an English translation of the novel

Page 252-253

“As you wish.”

In the middle of the room was a low table similar to the one in the parlor. I sat down on a cushion in front of it.

“Well then, excuse me.” Kinomoto retreated swiftly.

I felt as if I had been abandoned in a cage with a wild animal. My hands and feet were cold and my throat was dry.

“Saki Watanabe? Mizuho-chan’s daughter,” the grey-haired woman said.

Apart from the lines around her mouth, she had no other wrinkles and looked younger than I expected.


“Don’t be so nervous. I’m Tomiko Asahina. I hear you’re good friends with Satoru.”

She stood up gracefully and came over to sit with her back to the alcove. She wore a delicately patterned silver-grey outfit that matched her hair.

“Satoru…Satoru-san and I have been friends since we were little.”

“I see,” she smiled.

She appeared to be in her mid-sixties. With her large eyes and shapely features, she must have been very beautiful in her youth.

“Just as I thought. You have wonderful eyes. They’re full of light.”

People often complimented my eyes. Probably because there was nothing else to compliment. I also often heard them say that there’s light in them, but then again, people who have no light in their eyes are usually dead.

“Thank you.”

“I’ve always wanted to talk with you at least once.”

She didn’t seem to be saying this out of mere politeness. I was confused.


“Because you will someday succeed me.”

My jaw dropped. I couldn’t think of a response.

“Surprised? This isn’t a half-baked idea or a joke though.”

“But…there’s no way I’m fit for the role.”

“Hohoho. That’s what Mizuho-chan said too. Like mother like daughter.”

I don’t usually translate the honorifics (the -san, -chan, etc suffixes), but did in this case because it’s kind of significant. Tomiko calling Saki’s mother Mizuho-chan is a clue that would be missed in English if I didn’t include the suffix. -chan is a childish/cute honorific that adults call children and children say among each other, but adults almost always use -san for their peers (outside of intimate/family relationships), so it’s indicative of…something ;)
Also translated Saki saying Satoru-san because she’s making an effort to speak formally.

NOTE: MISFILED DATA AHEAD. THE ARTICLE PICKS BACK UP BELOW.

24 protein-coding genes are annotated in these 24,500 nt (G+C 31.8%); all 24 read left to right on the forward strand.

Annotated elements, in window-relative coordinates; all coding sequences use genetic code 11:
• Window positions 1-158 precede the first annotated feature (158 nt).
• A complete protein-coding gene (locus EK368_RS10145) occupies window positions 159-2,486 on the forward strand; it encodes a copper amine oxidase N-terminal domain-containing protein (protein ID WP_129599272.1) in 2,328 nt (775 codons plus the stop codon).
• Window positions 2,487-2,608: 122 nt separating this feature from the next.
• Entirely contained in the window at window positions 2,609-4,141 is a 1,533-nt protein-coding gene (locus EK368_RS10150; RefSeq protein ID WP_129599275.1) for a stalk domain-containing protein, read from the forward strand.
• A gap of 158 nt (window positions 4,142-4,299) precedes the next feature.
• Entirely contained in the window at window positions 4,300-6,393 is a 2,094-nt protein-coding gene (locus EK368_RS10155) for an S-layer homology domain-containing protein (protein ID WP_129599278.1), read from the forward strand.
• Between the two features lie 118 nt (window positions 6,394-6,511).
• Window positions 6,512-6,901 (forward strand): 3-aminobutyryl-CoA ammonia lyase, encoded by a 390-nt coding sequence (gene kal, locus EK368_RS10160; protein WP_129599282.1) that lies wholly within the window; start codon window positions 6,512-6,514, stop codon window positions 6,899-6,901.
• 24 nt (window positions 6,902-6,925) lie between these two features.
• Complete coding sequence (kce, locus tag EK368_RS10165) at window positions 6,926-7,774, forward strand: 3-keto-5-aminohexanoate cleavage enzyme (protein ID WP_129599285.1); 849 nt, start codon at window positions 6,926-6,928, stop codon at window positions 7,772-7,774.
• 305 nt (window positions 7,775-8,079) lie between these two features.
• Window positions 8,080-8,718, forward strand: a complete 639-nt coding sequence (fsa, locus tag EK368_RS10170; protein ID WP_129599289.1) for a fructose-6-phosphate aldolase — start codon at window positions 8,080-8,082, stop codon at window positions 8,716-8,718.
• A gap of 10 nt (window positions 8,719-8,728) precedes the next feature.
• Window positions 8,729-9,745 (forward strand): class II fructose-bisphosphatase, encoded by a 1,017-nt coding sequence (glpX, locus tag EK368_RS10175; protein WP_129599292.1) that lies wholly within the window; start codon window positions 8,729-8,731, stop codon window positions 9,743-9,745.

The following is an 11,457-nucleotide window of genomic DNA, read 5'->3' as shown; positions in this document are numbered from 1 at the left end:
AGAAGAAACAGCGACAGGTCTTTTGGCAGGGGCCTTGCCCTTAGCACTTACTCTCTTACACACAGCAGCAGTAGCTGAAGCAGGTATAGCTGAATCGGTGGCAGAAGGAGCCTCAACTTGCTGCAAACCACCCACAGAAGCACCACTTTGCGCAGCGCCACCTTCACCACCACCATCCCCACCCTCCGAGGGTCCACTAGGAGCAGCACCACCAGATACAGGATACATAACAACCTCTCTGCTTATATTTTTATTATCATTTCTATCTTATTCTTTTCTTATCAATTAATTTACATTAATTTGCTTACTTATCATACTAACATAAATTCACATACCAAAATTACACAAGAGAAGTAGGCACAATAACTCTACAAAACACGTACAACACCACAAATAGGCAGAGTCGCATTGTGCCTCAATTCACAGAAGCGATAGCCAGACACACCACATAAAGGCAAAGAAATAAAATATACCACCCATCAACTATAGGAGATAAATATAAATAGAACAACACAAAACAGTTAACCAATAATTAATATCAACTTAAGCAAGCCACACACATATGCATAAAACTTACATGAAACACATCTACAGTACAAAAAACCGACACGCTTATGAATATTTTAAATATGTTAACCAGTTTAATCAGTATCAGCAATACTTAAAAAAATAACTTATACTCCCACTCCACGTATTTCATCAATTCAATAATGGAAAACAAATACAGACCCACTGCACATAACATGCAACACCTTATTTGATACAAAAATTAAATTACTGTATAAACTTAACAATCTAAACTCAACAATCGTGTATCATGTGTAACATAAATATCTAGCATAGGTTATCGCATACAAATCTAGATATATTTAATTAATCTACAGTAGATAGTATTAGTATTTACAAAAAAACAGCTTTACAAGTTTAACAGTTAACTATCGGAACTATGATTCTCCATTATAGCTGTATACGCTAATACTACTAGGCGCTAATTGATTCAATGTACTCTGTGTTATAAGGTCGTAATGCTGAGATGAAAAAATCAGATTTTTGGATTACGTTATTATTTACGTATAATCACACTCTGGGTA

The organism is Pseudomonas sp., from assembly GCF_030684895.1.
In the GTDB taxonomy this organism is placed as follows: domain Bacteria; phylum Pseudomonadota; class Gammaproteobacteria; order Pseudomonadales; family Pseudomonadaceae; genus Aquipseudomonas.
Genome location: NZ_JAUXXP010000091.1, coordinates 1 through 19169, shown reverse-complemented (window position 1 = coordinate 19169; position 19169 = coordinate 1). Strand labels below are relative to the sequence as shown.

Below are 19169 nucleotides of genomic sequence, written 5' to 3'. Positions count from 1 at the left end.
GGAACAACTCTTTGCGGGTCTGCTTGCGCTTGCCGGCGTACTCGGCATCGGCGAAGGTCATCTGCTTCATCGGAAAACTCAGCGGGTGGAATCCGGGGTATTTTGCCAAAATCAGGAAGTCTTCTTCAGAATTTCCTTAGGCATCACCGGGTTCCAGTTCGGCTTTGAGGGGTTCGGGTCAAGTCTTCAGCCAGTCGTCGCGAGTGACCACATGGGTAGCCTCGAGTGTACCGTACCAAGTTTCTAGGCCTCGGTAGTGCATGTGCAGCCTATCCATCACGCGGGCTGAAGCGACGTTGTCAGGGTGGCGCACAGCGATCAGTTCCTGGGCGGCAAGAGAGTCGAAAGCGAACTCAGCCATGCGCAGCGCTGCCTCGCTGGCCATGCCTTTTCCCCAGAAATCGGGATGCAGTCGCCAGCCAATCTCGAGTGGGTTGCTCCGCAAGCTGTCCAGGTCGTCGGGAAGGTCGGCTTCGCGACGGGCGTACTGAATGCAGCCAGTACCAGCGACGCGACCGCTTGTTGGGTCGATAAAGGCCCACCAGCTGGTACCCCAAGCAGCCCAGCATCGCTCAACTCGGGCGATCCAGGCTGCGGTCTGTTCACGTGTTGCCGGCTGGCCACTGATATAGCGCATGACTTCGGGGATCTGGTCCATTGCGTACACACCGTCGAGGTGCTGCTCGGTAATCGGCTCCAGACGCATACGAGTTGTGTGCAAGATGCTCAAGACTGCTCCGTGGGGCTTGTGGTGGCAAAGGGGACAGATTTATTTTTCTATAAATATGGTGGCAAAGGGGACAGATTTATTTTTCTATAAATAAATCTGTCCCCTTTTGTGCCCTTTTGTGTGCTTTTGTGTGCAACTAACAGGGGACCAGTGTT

I can’t decide if I want to keep the suffixes in the PDFs though. Any thoughts?

7 Responses to Page 252-253

  1. Theacefrehley says:

    If you want to remove -chan no matter what, you can always replace it with “little”. Like, little Mizuho.
    As for -san, maybe use full name (in contrast with only using given name), just to hint at the formality.
    I prefer keeping honorifics, though. Anyone reading this is probably familiar with them from watching anime or reading manga.

  2. What do you have against honorifics? :P
    Thanks for translating ^^

  3. Ilumeo says:

    Alternatively, you could also use Mister, or Sir instead of -san for Satoru. Your choice!

  4. As Ralph Waldo Emerson once wrote, “A foolish consistency is the hobgoblin of small minds.” You should leave the honorifics in the translation wherever you feel it is important to aid the understanding of the reader. There is no need to make a consistent choice about including them or omitting them. :-)

    My own personal preference is always to include honorifics in translations, but that has its drawbacks, too– for example, the English-speaking reader is likely to think that さん always indicates formality, but in many situations, not using さん is the exception rather than the rule. It also suggests using family names instead of given names in the translation, which may be confusing for the English-speaking reader.

    All in all, I would say that inconsistency is the best policy.^^

  5. I think honorifics are for the win. All those misters and sirs and littlies have always sounded awkward to me. And yes, most of the people who read this are most likely aware of what Japanese honorifics are.
    Btw, just a small notice: Watanabe is Mizuho’s surname (her husband’s one is Sugiura), and it’s Saki’s surname as well. Now we have Tomiko-san whose surname is Asahina (just like her grandson’s). Of course, in the second case it might be that Tomiko had a son who became Satoru’s father, but I still suppose that it implies that Kamisu 66 is a matriarchal society. Especially since it’s actually women that are in most responsible command. ^_^

  6. I’m in favour of translating the suffixes as nuance (am I the only one?), but this is a tricky situation given how simple the lines are.
    In any case, definitely no ‘misters’ unless it’s a situation that would warrant it in English!

    瑞穂ちゃんのお嬢さんの – ‘Little’ might work here, or “Young Mizuho’s daughter?” Then just ‘Mizuho’ afterwards unless emphasis needs to be re-established later on. Repetition would hurt.
    覚とは・・・・・・覚さんとは、ずっと、幼馴染みで – “Me and Sa… Satoru and I have been friends since we were little.”

    But do what you think is best. Great job btw!

    Good point about the names Aimee, I hadn’t thought about that.

  7. “Apart from the lines around he mouth” should be “around her mouth”.
    Also thanks a lot for translating this!

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